The Gardens of Golden Gate Park connect people to plants, the planet, and each other.
All people have access to beautiful public gardens and experience the intrinsic value of plants to life and culture for a healthy community and planet.
Gardens of Golden Gate Park is a public/private partnership between the San Francisco Recreation & Park Department and the San Francisco Botanical Garden Society (a nonprofit 501c3 organization doing business as the “Gardens of Golden Gate Park”) to jointly operate the Conservatory of Flowers, Japanese Tea Garden, and San Francisco Botanical Garden.
We acknowledge that the Gardens of Golden Gate Park sit on the unceded ancestral homeland of the Ramaytush Ohlone who are the original peoples of the San Francisco Peninsula. We recognize that we benefit from living and working on their traditional homeland, and we affirm their sovereign rights as first peoples. Dedicated to connecting people to plants, the planet, and each other, the Gardens uphold the significance of this cherished and revered place that celebrates Earth’s biological diversity in supporting the health and wellbeing of all people and the planet.
Prior to the arrival of the Spanish in 1769, the Ramaytush Ohlone, a part of a larger group of the Ohlone/Costanoan peoples, lived in the area of the San Francisco Bay south to Monterey.
Golden Gate park is created on 1013 acres of windswept sand dunes by surveyor, designer, and first Superintendent William Hammond Hall.
The Conservatory opens as Golden Gate Park’s first formal structure.
John McLaren is hired as head gardener — and later superintendent — of Golden Gate Park which becomes his lifelong work and legacy.
The Japanese Tea Garden is created as a feature of the California Midwinter International Exposition. Makoto Hagiwara is named manager and caretaker.
In the aftermath of the San Francisco earthquake, the Conservatory grounds become Refugee Camp No. 7, housing homeless with more than one thousand temporary tents.
Shinto Shrine and Torii Gate are added to the top of the hill at the Japanese Tea Garden.
The Garden breaks ground thanks to a bequest from Helene Strybing, to establish an arboretum and botanical garden in Golden Gate Park.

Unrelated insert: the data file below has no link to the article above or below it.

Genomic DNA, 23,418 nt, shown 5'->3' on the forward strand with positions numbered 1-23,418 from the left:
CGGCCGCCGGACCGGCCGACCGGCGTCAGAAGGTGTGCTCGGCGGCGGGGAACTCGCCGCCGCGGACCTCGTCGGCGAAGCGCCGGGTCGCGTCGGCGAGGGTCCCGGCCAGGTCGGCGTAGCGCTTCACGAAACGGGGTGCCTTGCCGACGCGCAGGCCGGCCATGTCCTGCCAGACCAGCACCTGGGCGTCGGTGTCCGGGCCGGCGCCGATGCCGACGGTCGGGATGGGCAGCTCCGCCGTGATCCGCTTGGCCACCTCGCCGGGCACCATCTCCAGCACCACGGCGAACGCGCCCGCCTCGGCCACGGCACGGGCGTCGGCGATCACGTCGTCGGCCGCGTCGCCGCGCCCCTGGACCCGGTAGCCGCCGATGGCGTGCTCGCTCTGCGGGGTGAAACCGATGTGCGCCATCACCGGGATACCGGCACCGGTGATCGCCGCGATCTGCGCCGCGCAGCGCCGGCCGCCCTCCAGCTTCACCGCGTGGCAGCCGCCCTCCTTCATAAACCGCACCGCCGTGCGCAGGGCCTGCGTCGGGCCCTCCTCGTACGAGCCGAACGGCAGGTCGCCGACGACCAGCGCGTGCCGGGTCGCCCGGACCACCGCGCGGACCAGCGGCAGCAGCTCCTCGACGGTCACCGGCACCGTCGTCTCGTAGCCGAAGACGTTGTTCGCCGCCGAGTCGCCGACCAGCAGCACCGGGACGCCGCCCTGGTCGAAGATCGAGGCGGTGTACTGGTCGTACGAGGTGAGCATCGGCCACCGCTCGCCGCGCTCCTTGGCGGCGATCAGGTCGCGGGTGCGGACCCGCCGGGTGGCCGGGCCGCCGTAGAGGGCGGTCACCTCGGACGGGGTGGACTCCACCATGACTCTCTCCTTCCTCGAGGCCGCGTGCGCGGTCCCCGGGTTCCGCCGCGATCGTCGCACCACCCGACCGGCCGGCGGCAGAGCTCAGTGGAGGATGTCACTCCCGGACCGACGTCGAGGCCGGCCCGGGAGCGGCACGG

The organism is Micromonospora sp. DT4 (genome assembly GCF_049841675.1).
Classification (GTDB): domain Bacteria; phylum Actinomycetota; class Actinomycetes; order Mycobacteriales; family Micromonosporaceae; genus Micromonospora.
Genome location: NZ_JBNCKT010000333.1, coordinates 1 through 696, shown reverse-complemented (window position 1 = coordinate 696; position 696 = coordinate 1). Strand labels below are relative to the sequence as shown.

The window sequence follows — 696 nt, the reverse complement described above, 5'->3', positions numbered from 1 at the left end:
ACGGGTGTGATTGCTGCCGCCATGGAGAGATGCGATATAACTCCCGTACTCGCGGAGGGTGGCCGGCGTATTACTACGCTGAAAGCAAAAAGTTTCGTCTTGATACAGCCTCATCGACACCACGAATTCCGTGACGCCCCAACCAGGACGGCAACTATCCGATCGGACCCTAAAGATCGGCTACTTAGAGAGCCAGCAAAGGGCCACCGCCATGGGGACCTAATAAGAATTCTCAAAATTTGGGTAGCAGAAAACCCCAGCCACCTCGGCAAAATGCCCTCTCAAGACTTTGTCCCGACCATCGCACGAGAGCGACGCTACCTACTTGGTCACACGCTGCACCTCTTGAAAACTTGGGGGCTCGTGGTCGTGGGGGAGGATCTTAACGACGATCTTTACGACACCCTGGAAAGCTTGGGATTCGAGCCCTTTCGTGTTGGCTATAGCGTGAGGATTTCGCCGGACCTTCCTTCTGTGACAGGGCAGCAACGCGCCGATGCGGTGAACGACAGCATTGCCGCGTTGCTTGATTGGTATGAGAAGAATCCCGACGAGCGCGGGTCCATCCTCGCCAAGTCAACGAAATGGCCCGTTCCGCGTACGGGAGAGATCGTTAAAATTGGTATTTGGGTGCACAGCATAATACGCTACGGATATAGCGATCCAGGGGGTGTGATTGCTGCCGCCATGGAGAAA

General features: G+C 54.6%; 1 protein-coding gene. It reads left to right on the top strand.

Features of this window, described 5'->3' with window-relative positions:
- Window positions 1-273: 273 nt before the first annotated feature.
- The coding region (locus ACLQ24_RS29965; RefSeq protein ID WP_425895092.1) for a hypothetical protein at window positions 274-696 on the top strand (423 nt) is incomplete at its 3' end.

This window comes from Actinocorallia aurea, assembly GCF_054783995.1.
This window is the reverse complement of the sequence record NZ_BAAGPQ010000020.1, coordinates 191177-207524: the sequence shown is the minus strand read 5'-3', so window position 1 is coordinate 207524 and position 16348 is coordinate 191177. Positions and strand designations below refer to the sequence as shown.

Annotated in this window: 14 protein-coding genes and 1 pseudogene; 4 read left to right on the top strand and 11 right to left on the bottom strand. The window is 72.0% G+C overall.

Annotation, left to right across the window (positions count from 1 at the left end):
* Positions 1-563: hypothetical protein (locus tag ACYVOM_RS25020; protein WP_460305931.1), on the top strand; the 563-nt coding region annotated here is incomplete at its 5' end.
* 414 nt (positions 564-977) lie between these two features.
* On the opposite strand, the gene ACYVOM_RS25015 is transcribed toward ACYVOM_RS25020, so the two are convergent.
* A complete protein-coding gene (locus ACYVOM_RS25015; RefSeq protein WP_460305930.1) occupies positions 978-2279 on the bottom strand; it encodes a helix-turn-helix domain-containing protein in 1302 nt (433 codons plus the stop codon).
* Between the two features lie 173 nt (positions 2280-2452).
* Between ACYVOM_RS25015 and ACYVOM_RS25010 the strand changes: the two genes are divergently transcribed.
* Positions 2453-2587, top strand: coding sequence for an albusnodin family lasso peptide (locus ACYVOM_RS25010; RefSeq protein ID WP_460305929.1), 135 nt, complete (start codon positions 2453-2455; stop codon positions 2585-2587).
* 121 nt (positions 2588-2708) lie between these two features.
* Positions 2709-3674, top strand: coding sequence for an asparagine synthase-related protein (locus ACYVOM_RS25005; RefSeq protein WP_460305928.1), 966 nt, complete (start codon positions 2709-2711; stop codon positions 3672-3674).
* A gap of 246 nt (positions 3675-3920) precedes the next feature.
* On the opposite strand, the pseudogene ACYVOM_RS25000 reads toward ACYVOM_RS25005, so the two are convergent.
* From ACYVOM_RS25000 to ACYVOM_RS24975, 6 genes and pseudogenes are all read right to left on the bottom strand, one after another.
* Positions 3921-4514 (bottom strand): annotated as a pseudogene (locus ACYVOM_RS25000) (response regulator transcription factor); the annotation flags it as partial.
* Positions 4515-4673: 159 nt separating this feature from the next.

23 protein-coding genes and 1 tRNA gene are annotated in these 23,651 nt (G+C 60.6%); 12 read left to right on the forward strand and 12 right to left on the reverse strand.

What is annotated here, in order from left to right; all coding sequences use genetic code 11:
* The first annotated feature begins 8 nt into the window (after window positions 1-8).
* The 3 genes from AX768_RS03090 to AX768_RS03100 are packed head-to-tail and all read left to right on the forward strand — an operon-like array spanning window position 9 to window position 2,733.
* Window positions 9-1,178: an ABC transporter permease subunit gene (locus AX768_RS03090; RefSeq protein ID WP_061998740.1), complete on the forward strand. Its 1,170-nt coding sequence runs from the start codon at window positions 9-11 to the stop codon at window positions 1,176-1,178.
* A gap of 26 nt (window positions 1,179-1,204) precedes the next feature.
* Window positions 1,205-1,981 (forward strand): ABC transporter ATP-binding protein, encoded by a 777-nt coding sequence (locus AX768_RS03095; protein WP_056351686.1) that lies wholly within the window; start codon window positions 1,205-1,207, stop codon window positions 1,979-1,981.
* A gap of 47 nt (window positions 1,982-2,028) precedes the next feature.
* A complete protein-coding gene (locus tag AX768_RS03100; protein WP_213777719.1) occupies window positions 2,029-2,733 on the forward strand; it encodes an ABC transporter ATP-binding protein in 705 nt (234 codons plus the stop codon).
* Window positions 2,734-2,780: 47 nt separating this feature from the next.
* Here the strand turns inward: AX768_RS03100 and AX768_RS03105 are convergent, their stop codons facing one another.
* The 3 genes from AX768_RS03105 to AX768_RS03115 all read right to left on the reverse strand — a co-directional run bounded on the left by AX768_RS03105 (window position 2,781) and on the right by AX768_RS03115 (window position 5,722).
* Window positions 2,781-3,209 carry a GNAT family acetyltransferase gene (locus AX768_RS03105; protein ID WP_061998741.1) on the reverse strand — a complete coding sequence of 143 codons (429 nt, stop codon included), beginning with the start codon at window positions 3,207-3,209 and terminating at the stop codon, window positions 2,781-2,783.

The Botanical Garden officially opens to the public and features the first magnolia tree of its kind in the U.S.
The Board of Park Commissioners take over management of the Japanese Tea Garden as the Hagiwara family is forced to evacuate, along with approximately 120,000 Japanese Americans, and move into internment camps.
New waterfall hill installation is dedicated with a Shinto ceremony.
The Helen Crocker Russell Library opens, becoming Northern California’s largest horticultural library.
The Conservatory of Flowers listed on the National Register of Historic Places.
New renovations of seven gardens includes species from the Southeast Asian cloud forest, the first of its kind.
After withstanding significant damage during storms in the winter of 1995-1996, a major multi-year fundraising effort, and construction from 1999-2003, on September 20, 2003 the restored Conservatory was once again opened to the public.
San Francisco becomes the first city in the nation where all residents have access to a park within a 10-minute walk.
Restoration of the 107-year-old pagoda is completed.
Gardens of Golden Gate Park is established.
Justice, Equality, Diversity & Inclusion
The Gardens of Golden Gate Park is committed to transparency, cultural diversity, inclusion, and environmentally responsible practices. We are proud to be a public garden, accessible and welcoming to all and focused on the shared experiences of gathering, learning, celebrating and stewarding these treasured spaces.